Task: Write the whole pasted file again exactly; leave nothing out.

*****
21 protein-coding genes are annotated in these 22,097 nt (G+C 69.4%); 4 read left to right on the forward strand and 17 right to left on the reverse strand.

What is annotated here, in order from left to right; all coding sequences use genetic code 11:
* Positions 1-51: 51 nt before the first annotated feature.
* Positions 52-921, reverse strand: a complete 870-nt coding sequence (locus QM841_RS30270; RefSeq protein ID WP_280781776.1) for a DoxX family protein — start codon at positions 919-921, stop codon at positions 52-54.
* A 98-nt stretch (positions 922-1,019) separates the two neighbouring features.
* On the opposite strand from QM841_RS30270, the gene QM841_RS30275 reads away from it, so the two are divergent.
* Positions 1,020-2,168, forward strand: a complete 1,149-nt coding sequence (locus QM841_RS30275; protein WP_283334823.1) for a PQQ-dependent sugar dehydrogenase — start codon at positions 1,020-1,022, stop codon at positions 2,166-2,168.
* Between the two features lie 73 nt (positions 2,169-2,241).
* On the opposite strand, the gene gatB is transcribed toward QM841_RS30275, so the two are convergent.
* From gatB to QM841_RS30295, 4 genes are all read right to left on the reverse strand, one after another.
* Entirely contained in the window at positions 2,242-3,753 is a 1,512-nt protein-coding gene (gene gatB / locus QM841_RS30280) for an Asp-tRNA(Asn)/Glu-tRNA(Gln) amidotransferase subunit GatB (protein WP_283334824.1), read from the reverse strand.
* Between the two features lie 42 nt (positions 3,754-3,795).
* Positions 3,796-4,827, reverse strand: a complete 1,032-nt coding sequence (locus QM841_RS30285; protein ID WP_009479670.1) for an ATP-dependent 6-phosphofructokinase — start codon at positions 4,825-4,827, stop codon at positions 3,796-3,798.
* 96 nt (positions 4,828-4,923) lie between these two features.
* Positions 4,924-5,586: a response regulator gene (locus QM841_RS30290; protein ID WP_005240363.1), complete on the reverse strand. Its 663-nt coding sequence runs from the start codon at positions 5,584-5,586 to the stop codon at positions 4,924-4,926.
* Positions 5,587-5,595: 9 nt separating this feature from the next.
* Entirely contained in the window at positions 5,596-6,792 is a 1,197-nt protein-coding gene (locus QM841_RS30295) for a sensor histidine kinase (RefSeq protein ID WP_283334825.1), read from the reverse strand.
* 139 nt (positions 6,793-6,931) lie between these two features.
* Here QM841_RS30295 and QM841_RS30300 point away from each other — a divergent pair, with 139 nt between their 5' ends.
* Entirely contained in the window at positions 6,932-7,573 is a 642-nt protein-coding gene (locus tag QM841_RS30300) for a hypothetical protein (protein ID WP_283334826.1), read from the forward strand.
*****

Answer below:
21 protein-coding genes are annotated in these 22,097 nt (G+C 69.4%); 4 read left to right on the forward strand and 17 right to left on the reverse strand.

What is annotated here, in order from left to right; all coding sequences use genetic code 11:
* Positions 1-51: 51 nt before the first annotated feature.
* Positions 52-921, reverse strand: a complete 870-nt coding sequence (locus QM841_RS30270; RefSeq protein ID WP_280781776.1) for a DoxX family protein — start codon at positions 919-921, stop codon at positions 52-54.
* A 98-nt stretch (positions 922-1,019) separates the two neighbouring features.
* On the opposite strand from QM841_RS30270, the gene QM841_RS30275 reads away from it, so the two are divergent.
* Positions 1,020-2,168, forward strand: a complete 1,149-nt coding sequence (locus QM841_RS30275; protein WP_283334823.1) for a PQQ-dependent sugar dehydrogenase — start codon at positions 1,020-1,022, stop codon at positions 2,166-2,168.
* Between the two features lie 73 nt (positions 2,169-2,241).
* On the opposite strand, the gene gatB is transcribed toward QM841_RS30275, so the two are convergent.
* From gatB to QM841_RS30295, 4 genes are all read right to left on the reverse strand, one after another.
* Entirely contained in the window at positions 2,242-3,753 is a 1,512-nt protein-coding gene (gene gatB / locus QM841_RS30280) for an Asp-tRNA(Asn)/Glu-tRNA(Gln) amidotransferase subunit GatB (protein WP_283334824.1), read from the reverse strand.
* Between the two features lie 42 nt (positions 3,754-3,795).
* Positions 3,796-4,827, reverse strand: a complete 1,032-nt coding sequence (locus QM841_RS30285; protein ID WP_009479670.1) for an ATP-dependent 6-phosphofructokinase — start codon at positions 4,825-4,827, stop codon at positions 3,796-3,798.
* 96 nt (positions 4,828-4,923) lie between these two features.
* Positions 4,924-5,586: a response regulator gene (locus QM841_RS30290; protein ID WP_005240363.1), complete on the reverse strand. Its 663-nt coding sequence runs from the start codon at positions 5,584-5,586 to the stop codon at positions 4,924-4,926.
* Positions 5,587-5,595: 9 nt separating this feature from the next.
* Entirely contained in the window at positions 5,596-6,792 is a 1,197-nt protein-coding gene (locus QM841_RS30295) for a sensor histidine kinase (RefSeq protein ID WP_283334825.1), read from the reverse strand.
* 139 nt (positions 6,793-6,931) lie between these two features.
* Here QM841_RS30295 and QM841_RS30300 point away from each other — a divergent pair, with 139 nt between their 5' ends.
* Entirely contained in the window at positions 6,932-7,573 is a 642-nt protein-coding gene (locus tag QM841_RS30300) for a hypothetical protein (protein ID WP_283334826.1), read from the forward strand.